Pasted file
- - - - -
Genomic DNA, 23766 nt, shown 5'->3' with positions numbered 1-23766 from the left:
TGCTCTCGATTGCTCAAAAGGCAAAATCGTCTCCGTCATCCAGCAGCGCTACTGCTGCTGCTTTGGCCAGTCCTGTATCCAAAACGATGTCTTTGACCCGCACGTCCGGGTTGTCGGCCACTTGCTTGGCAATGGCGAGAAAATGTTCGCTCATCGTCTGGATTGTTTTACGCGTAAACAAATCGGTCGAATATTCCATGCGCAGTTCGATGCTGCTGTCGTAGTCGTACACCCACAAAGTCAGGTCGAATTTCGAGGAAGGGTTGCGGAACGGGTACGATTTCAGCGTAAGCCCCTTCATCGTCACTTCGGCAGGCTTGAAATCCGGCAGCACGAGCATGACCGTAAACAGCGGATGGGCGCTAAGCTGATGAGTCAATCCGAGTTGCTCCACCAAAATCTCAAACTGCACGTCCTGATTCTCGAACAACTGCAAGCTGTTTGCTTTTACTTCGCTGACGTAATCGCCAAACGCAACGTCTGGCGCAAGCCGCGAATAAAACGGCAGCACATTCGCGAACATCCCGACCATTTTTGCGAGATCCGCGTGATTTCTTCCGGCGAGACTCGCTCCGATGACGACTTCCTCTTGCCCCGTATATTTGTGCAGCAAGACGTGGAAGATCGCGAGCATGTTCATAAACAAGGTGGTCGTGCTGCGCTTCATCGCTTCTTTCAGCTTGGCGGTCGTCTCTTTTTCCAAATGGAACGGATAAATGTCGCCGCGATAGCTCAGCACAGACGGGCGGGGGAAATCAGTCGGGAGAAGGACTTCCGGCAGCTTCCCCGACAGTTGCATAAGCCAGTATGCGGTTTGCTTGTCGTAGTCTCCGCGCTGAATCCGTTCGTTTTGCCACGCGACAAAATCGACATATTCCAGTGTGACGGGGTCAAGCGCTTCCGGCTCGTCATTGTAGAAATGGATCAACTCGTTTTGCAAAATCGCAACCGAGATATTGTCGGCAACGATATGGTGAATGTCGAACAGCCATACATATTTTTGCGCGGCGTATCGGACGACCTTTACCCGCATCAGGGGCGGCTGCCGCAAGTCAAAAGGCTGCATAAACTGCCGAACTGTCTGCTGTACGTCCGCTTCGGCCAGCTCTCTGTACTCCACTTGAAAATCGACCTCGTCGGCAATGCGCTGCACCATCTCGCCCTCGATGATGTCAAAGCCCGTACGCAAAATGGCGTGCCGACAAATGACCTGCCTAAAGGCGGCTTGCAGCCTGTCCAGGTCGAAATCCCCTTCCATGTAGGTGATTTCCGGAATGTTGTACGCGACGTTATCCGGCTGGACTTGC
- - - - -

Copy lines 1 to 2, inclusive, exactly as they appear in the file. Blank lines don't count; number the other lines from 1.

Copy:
Genomic DNA, 23766 nt, shown 5'->3' with positions numbered 1-23766 from the left:
TGCTCTCGATTGCTCAAAAGGCAAAATCGTCTCCGTCATCCAGCAGCGCTACTGCTGCTGCTTTGGCCAGTCCTGTATCCAAAACGATGTCTTTGACCCGCACGTCCGGGTTGTCGGCCACTTGCTTGGCAATGGCGAGAAAATGTTCGCTCATCGTCTGGATTGTTTTACGCGTAAACAAATCGGTCGAATATTCCATGCGCAGTTCGATGCTGCTGTCGTAGTCGTACACCCACAAAGTCAGGTCGAATTTCGAGGAAGGGTTGCGGAACGGGTACGATTTCAGCGTAAGCCCCTTCATCGTCACTTCGGCAGGCTTGAAATCCGGCAGCACGAGCATGACCGTAAACAGCGGATGGGCGCTAAGCTGATGAGTCAATCCGAGTTGCTCCACCAAAATCTCAAACTGCACGTCCTGATTCTCGAACAACTGCAAGCTGTTTGCTTTTACTTCGCTGACGTAATCGCCAAACGCAACGTCTGGCGCAAGCCGCGAATAAAACGGCAGCACATTCGCGAACATCCCGACCATTTTTGCGAGATCCGCGTGATTTCTTCCGGCGAGACTCGCTCCGATGACGACTTCCTCTTGCCCCGTATATTTGTGCAGCAAGACGTGGAAGATCGCGAGCATGTTCATAAACAAGGTGGTCGTGCTGCGCTTCATCGCTTCTTTCAGCTTGGCGGTCGTCTCTTTTTCCAAATGGAACGGATAAATGTCGCCGCGATAGCTCAGCACAGACGGGCGGGGGAAATCAGTCGGGAGAAGGACTTCCGGCAGCTTCCCCGACAGTTGCATAAGCCAGTATGCGGTTTGCTTGTCGTAGTCTCCGCGCTGAATCCGTTCGTTTTGCCACGCGACAAAATCGACATATTCCAGTGTGACGGGGTCAAGCGCTTCCGGCTCGTCATTGTAGAAATGGATCAACTCGTTTTGCAAAATCGCAACCGAGATATTGTCGGCAACGATATGGTGAATGTCGAACAGCCATACATATTTTTGCGCGGCGTATCGGACGACCTTTACCCGCATCAGGGGCGGCTGCCGCAAGTCAAAAGGCTGCATAAACTGCCGAACTGTCTGCTGTACGTCCGCTTCGGCCAGCTCTCTGTACTCCACTTGAAAATCGACCTCGTCGGCAATGCGCTGCACCATCTCGCCCTCGATGATGTCAAAGCCCGTACGCAAAATGGCGTGCCGACAAATGACCTGCCTAAAGGCGGCTTGCAGCCTGTCCAGGTCGAAATCCCCTTCCATGTAGGTGATTTCCGGAATGTTGTACGCGACGTTATCCGGCTGGACTTGC